Dashboards & Visualizations

Splunking continuous delivery (blue/green deployment) applications

Builder

Continuous delivery is a method of developing and releasing software in a manner that minimises downtime and thus allows swiftly releasing software to production outside of normal downtime window, as well as testing it in exactly the configuration it would be in prod/live. You run two instances of the same application, with access to the live (light) instance being directed through a router (in our case, an apache redirect). New code is released to the non-live (dark) instance and testing is conducted there. Once testing has passed, the router is changed to direct traffic to the dark instance - promoting it to live. This can happen many times throughout the day at any time.

A more detailed explanation of continuous delivery can be found here: http://martinfowler.com/bliki/BlueGreenDeployment.html

We have Splunk dashboards monitoring our application logs providing views into things like numbers and types of errors, transaction durations etc. We are planning to move our apps from normal single instances to the design outlined above. However, this causes a problem for us in Splunk because we need to maintain charts for only the live (light) instance of the application automatically (the dark instance will be filled with errors as its mostly untested, and testing traffic will pollute the useful live info). There are three problems:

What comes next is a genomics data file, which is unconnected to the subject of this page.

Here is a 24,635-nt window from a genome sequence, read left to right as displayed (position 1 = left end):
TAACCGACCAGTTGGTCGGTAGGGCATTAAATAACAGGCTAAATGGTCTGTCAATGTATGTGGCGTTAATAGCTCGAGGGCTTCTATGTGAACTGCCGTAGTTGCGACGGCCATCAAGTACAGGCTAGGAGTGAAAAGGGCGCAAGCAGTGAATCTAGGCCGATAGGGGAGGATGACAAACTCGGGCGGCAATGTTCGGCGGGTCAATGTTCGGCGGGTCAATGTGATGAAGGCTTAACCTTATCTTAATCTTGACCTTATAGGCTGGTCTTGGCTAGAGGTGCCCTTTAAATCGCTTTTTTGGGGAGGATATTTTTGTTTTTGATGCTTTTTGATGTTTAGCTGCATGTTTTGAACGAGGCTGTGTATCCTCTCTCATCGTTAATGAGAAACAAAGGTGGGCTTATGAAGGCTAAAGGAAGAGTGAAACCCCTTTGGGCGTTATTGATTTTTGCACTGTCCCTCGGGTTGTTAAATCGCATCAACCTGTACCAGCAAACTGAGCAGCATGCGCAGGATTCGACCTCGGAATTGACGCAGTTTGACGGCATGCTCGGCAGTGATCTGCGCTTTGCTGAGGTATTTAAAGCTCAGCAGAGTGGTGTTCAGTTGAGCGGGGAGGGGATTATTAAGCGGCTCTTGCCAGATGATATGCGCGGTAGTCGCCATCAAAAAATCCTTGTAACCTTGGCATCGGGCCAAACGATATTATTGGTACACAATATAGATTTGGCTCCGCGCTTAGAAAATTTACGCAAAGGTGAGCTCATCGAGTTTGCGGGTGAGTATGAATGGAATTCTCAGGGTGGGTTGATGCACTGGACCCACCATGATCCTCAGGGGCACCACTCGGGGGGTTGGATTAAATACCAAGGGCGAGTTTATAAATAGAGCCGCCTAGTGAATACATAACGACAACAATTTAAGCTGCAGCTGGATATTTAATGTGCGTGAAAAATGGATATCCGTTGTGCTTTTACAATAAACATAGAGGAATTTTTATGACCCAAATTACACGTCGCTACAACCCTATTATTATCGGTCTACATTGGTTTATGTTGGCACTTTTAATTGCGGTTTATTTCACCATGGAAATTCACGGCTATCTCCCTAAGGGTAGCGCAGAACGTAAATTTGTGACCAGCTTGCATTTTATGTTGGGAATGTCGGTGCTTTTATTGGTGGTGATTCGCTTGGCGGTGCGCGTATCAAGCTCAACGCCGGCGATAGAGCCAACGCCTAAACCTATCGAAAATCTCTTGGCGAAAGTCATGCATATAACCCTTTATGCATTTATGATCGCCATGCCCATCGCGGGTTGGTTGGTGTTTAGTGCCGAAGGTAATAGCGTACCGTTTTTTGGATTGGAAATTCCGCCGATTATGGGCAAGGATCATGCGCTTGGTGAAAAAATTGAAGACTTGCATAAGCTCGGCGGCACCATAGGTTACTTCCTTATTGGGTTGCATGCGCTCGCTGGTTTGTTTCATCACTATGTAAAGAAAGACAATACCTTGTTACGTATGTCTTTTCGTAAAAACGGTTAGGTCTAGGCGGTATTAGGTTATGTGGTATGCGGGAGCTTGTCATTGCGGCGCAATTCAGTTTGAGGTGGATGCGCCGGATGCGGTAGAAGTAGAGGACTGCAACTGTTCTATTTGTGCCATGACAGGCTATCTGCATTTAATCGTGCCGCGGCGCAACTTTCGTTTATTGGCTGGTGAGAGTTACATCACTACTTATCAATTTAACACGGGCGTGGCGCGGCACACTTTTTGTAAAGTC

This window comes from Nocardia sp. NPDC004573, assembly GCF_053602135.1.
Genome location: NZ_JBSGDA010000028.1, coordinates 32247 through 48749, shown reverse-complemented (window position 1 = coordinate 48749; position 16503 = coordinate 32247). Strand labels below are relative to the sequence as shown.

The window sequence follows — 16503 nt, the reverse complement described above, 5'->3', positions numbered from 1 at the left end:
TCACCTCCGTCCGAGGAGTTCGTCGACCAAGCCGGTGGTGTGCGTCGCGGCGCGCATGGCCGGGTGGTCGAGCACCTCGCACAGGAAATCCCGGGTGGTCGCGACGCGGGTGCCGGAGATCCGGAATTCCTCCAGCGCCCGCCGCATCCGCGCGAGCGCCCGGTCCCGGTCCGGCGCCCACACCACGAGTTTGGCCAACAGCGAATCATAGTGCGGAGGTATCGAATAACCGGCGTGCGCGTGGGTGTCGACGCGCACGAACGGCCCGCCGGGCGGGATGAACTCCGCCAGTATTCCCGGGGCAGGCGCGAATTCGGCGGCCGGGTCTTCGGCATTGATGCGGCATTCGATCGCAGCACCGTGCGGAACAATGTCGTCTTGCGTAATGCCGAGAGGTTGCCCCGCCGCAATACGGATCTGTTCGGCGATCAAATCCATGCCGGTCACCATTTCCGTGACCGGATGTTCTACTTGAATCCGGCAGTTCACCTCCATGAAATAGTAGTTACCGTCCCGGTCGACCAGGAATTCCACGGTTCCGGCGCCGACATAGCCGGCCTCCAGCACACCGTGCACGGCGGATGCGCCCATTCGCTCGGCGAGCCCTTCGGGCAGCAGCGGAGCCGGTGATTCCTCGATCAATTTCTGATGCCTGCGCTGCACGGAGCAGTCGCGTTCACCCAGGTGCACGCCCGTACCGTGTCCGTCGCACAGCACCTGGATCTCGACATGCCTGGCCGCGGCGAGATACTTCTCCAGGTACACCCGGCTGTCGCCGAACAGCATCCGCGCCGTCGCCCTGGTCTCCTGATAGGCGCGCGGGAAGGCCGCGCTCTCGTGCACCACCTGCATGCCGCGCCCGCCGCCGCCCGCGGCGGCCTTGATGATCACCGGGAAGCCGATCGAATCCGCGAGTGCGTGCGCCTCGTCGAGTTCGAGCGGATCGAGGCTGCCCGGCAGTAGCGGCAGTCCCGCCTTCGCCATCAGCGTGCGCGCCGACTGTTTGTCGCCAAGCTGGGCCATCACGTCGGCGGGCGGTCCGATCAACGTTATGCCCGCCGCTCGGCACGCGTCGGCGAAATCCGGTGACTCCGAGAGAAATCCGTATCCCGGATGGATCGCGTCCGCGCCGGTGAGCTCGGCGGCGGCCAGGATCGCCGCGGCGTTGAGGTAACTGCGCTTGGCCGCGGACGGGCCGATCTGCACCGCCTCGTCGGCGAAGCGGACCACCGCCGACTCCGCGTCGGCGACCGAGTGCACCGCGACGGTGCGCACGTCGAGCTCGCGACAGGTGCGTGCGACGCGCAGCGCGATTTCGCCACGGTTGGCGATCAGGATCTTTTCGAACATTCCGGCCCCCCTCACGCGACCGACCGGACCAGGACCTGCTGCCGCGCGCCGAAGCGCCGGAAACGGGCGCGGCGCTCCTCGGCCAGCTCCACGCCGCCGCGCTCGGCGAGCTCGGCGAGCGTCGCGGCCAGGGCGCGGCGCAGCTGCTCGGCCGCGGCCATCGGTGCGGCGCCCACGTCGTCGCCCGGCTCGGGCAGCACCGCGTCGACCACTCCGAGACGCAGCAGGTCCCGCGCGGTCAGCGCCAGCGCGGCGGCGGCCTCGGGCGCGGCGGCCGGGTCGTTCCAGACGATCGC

• The mechanism of determining which instance is live needs to be automatic because the instances can be switched to live at any time by our application teams (who do not have any Splunk access).
  • Because the instances need to be identical, there is no way from the log event that we can tell which is acting in the live role.
  • I can't restart Splunk many times in the day as it will effect other users, so any solution that requires restart Splunk server is not practical (restart forwarder on app server is OK).

This seems like a deployment mechanism that many web based companies with high availability web applications might use. Does anyone have any ideas how we can achieve continuous monitoring of only our live instance from within our dashboards?